The chairman of Juventus, Andrea Agnelli, admits the European Super League proposal is dead following the withdrawal of all six Premier League clubs which had initially signed up as founder members.
Late last night it was confirmed that Manchester United, Liverpool, Manchester City, Chelsea, Arsenal and Tottenham had pulled out following widespread condemnation from supporters, players, managers and political parties from all sides.
Atletico Madrid, AC Milan and Inter Milan followed suit on Wednesday by confirming their withdrawal, while Juventus stopped short of formally leaving but admitted the possibility of it happening now are "limited". It leaves just Real Madrid and Barcelona as the clubs yet to perform their own u-turn.
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Asked if the plan can still go ahead, Agnelli told Reuters: "To be frank and honest no, evidently that is not the case."
It has been a dramatic 48 hours, and on Tuesday night the dominoes started to fall when it was reported that Chelsea were looking to withdraw, with fans demonstrating outside Stamford Bridge ahead of their Premier League game with Brighton. Other sides quickly joined them.
Agnelli has been one of the leaders of the rival competition to the Champions League, and while Liverpool’s principal owner John W Henry fessed up to an error in judgement and apologised to their supporters, the Juventus chief is sure it was the right avenue to explore.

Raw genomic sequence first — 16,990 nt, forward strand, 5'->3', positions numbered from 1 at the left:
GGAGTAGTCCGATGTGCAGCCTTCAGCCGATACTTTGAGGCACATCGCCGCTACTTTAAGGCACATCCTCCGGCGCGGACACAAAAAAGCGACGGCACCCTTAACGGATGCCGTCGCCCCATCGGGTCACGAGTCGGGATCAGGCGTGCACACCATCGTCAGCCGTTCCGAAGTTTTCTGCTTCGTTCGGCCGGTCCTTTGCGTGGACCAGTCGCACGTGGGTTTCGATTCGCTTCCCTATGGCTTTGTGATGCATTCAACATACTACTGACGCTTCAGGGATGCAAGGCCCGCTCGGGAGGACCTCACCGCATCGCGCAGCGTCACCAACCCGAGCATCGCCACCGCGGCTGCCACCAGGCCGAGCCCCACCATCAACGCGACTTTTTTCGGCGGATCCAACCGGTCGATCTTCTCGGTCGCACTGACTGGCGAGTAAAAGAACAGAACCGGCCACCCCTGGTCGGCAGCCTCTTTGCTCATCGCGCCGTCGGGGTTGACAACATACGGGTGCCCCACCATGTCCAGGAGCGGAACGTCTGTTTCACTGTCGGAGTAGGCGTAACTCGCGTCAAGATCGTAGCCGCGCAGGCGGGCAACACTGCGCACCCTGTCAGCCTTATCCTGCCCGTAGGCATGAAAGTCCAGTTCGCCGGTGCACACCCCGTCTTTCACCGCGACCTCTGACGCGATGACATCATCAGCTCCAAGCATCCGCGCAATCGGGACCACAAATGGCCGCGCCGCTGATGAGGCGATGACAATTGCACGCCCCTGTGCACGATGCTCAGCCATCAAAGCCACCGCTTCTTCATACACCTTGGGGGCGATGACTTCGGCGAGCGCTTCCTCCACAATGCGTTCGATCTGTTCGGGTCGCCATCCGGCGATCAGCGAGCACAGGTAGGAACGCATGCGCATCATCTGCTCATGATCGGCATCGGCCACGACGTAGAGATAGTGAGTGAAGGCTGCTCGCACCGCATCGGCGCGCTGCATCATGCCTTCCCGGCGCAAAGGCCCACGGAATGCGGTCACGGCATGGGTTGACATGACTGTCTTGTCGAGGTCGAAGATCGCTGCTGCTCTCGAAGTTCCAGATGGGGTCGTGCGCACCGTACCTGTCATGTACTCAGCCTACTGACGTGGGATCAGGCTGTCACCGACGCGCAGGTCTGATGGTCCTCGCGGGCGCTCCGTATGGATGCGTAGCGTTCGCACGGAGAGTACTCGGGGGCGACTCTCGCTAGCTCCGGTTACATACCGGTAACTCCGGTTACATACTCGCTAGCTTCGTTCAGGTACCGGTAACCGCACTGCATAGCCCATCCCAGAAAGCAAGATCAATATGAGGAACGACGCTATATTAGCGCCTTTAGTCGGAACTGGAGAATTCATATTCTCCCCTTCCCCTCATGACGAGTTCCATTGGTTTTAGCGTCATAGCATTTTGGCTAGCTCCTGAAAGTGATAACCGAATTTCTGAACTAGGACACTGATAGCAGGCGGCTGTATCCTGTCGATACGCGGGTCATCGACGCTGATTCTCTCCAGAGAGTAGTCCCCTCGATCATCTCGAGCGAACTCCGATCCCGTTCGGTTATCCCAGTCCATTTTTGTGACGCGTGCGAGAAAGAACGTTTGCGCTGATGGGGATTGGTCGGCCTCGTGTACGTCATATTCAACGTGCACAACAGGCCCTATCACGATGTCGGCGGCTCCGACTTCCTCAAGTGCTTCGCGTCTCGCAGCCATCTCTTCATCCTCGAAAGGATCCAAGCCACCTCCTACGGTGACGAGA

"I remain convinced of the beauty of that project," Agnelli said.
But admittedly ... I mean, I don't think that project is now still up and running.
Juventus have echoed their chairman's comments, claiming they are "convinced of the validity of the sporting, commercial and legal assumptions of the project", before conceding it cannot go ahead in the form it intended.
The European Super League is yet to be officially disbanded and the most recent statement from organisers said it would “reconsider the most appropriate steps to reshape the project”.
UEFA president Aleksander Ceferin welcomed the u-turn form clubs turning their back on the new competition and said he was looking forward to healing divisions.
It is unclear whether the teams which were part of the breakaway, dubbed the ‘dirty dozen’, still face punishment from their domestic leagues and European football’s governing body.
“I said yesterday that it is admirable to admit a mistake and these clubs made a big mistake,” Ceferin said.
“But they are back in the fold now and I know they have a lot to offer not just to our competitions but to the whole of the European game.
“The important thing now is that we move on, rebuild the unity that the game enjoyed before this and move forward together.”
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